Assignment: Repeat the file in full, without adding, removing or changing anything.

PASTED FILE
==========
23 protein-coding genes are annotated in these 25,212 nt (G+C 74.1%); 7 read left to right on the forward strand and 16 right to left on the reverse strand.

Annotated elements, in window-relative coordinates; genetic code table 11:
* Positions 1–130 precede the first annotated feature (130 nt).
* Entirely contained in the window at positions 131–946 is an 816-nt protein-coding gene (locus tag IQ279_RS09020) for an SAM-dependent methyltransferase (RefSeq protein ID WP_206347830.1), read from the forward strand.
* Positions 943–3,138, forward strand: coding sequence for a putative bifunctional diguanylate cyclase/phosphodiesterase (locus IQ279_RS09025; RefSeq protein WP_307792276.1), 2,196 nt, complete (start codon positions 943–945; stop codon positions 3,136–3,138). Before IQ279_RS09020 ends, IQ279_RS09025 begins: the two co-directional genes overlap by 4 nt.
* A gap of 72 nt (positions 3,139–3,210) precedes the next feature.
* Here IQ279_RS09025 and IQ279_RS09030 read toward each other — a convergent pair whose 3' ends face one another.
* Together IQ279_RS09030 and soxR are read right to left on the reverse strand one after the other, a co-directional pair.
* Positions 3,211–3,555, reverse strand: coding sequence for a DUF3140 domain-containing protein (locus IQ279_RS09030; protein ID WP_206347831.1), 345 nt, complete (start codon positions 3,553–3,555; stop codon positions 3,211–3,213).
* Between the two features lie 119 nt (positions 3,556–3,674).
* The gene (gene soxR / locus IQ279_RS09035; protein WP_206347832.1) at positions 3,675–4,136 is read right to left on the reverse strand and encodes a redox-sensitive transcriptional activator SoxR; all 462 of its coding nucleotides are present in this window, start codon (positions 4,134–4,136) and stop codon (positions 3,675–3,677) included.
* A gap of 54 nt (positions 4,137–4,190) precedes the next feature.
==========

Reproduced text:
23 protein-coding genes are annotated in these 25,212 nt (G+C 74.1%); 7 read left to right on the forward strand and 16 right to left on the reverse strand.

Annotated elements, in window-relative coordinates; genetic code table 11:
* Positions 1–130 precede the first annotated feature (130 nt).
* Entirely contained in the window at positions 131–946 is an 816-nt protein-coding gene (locus tag IQ279_RS09020) for an SAM-dependent methyltransferase (RefSeq protein ID WP_206347830.1), read from the forward strand.
* Positions 943–3,138, forward strand: coding sequence for a putative bifunctional diguanylate cyclase/phosphodiesterase (locus IQ279_RS09025; RefSeq protein WP_307792276.1), 2,196 nt, complete (start codon positions 943–945; stop codon positions 3,136–3,138). Before IQ279_RS09020 ends, IQ279_RS09025 begins: the two co-directional genes overlap by 4 nt.
* A gap of 72 nt (positions 3,139–3,210) precedes the next feature.
* Here IQ279_RS09025 and IQ279_RS09030 read toward each other — a convergent pair whose 3' ends face one another.
* Together IQ279_RS09030 and soxR are read right to left on the reverse strand one after the other, a co-directional pair.
* Positions 3,211–3,555, reverse strand: coding sequence for a DUF3140 domain-containing protein (locus IQ279_RS09030; protein ID WP_206347831.1), 345 nt, complete (start codon positions 3,553–3,555; stop codon positions 3,211–3,213).
* Between the two features lie 119 nt (positions 3,556–3,674).
* The gene (gene soxR / locus IQ279_RS09035; protein WP_206347832.1) at positions 3,675–4,136 is read right to left on the reverse strand and encodes a redox-sensitive transcriptional activator SoxR; all 462 of its coding nucleotides are present in this window, start codon (positions 4,134–4,136) and stop codon (positions 3,675–3,677) included.
* A gap of 54 nt (positions 4,137–4,190) precedes the next feature.